What they’re saying after Raptors’ Game 2 blowout loss

Toronto Raptors' Kawhi Leonard shoots between Milwaukee Bucks' Brook Lopez and Ersan Ilyasova during the second half of Game 2 of the NBA Eastern Conference basketball playoff finals Friday, May 17, 2019, in Milwaukee. The Bucks won 125-103 to take a 2-0 lead in the series. (Morry Gash/AP)

The Toronto Raptors squandered another opportunity on Friday night. Heading into Game 2 with a chance to tie their Eastern Conference Finals matchup against the Milwaukee Bucks and head back to Toronto with a fighting chance in the best-of-seven series, the Raptors lost ugly, 125-103.

Once again, the Raptors failed to get production from key contributors, and despite mounting a mini-comeback on a couple of occasions in the second half, the Bucks ran their opponents off the floor with the force and ease that should leave Toronto fans extremely nervous for what’s in store when the series resumes on Sunday.

But until then, as we do following each and every Raptors playoff game, let’s take a look at what the out-of-market media are saying about Toronto:

ESPN — The Milwaukee ‘Bench Mob’ is overwhelming Toronto

It’s not the first time this postseason that Milwaukee’s bench players have been heavy contributors. The Bucks owed their Game 3 win at the Boston Celtics in the conference semifinals to a third-quarter run by the bench; Hill outscored Boston’s reserves 21-16 by himself for the game.

But in the conference finals, the disparity between the two teams’ depth has been apparent. Toronto’s starting lineup has struggled to find chemistry, and Kawhi Leonard didn’t get much help in Game 2, as only two other Raptors finished in double figures. It wasn’t much better for Toronto in Game 1, as only three Raptors finished in double figures — and Milwaukee reserve guard Malcolm Brogdon outscored the visiting team’s bench 15-12.

…Toronto’s depth was further stretched on Friday because starting center Marc Gasol, who has been a matchup target for the Bucks, scored only two points in 19 minutes on 1-of-9 shooting from the field. Pascal Siakam, officially a finalist for this season’s Most Improved Player award, fouled out in 26 minutes with eight points and was overpowered by Giannis Antetokounmpo.

The Raptors are relying on Fred VanVleet, Serge Ibaka and Norman Powell to play strong rotation minutes in this series; forward OG Anunoby is still not close to playing because of an emergency appendectomy just before the start of the postseason. VanVleet has struggled significantly, shooting only 28.4 percent from the field in the postseason, and Ibaka is the only reserve averaging more than 20 minutes in the playoffs. Powell had a strong Game 2 (14 points, 6 of 9 field goals), but prior to Friday, Toronto head coach Nick Nurse hadn’t played him more than 20 minutes since the first round against the Orlando Magic.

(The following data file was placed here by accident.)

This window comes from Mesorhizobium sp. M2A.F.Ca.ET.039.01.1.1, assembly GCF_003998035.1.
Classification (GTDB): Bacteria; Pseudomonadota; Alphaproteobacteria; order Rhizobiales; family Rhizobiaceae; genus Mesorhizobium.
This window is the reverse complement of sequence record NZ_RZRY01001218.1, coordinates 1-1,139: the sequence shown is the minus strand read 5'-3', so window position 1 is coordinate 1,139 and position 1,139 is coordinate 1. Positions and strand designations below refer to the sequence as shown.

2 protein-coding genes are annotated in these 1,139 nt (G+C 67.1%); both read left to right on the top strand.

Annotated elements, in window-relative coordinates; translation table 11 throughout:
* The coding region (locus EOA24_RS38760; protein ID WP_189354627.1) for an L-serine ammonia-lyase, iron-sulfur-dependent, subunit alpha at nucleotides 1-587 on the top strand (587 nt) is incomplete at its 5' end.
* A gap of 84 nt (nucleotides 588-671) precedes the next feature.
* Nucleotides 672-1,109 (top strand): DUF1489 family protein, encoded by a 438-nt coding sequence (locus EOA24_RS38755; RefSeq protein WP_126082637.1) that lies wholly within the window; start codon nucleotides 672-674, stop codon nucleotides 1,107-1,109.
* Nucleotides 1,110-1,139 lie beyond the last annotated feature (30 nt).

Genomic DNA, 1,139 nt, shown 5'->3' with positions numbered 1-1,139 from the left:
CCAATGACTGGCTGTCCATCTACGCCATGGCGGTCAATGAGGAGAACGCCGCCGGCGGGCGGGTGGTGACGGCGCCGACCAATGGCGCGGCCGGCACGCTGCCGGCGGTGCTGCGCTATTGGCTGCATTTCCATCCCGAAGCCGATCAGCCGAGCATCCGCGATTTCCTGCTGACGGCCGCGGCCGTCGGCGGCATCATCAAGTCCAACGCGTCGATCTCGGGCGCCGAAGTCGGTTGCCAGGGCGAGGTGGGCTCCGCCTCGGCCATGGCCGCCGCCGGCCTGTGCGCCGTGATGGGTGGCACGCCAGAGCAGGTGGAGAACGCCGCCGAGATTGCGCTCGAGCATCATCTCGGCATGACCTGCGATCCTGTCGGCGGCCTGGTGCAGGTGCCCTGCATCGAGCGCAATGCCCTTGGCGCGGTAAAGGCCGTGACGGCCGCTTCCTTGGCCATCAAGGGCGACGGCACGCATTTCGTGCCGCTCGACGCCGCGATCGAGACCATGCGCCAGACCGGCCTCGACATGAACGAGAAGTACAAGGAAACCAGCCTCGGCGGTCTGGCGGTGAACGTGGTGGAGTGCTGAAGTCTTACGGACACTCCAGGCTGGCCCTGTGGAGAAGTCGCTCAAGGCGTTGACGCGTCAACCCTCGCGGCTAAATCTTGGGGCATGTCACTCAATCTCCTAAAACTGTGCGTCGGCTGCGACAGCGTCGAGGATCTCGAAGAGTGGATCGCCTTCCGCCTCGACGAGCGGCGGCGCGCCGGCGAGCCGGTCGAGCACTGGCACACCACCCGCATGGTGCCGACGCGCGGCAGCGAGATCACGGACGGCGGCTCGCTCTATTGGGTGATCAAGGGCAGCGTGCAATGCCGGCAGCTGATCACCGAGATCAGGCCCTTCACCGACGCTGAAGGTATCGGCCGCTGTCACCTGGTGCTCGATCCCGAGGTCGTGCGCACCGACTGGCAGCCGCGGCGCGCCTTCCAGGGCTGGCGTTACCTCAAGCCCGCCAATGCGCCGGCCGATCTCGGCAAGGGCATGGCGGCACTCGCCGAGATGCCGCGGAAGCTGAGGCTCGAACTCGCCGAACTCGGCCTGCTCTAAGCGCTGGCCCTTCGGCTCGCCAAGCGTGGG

NBA on TNT — Inside the NBA crew react to Raptors loss

“You can lose big, but you can’t lose big the way they lost today,” Kenny Smith explains, while Shaq and Charles Barkley weigh in on the Raptors’ struggles and lack of scoring from the supporting cast.

ESPN — Gasol points finger at self after Raptors’ loss

…After being nipped by Milwaukee in the closing minutes of Game 1 on Wednesday night, the Raptors sputtered out of the gate in Game 2. They trailed 9-0 after three minutes of action, during which Gasol missed three shots, including a layup attempt swatted away at point-blank range by Bucks center Brook Lopez.

“I played really bad, and that set the tone,” Gasol said.

Gasol finished with two points on 1-for-9 shooting from the field and is 3-for-20 over the first two games of the series. On Friday, he logged 19 minutes — only five in the second half — as Raptors coach Nick Nurse opted to play Serge Ibaka for much of the second half.

“I feel bad for him,” Nurse said.

The Ringer — Winners and Losers: The Bucks Look Historically Dominant

Loser: Pascal Siakam, the Raptor Wing Who’s Staying for Sure

Siakam hasn’t exactly been the revelation this series that he had been all season. Game 2 was his second questionable scoring night in a row: seven points, 4-for-9 from the field, and 0-for-2 from behind the arc. He didn’t take a single trip to the line, and fouled out with more than five minutes remaining. The timing didn’t matter, really, as Toronto was down 110-92, but it was the cap on an evening when Siakam was aggressive in all the wrong places.

Raptors optimists see Siakam as a consolation prize for whatever happens with Kawhi Leonard in free agency. I called him Leonard Lite; I’d still call him Leonard Lite. Those flashes of brilliance don’t go away with a pair of unfortunate games, especially considering Siakam may be dealing with the lingering effects of a calf injury from the Sixers series. Yet down 0-2 against what’s looking like an all-powerful Bucks team, it’s hard to rally around the fact that Siakam will be back next season. Milwaukee’s Fiserv Forum broke out in “Future Clipper” chants directed at Kawhi at one point, which is an NBA Twitter a thing to chant and depressing for Toronto—if it can’t pull off an NBA Finals appearance with Leonard, it certainly won’t be able to without him.

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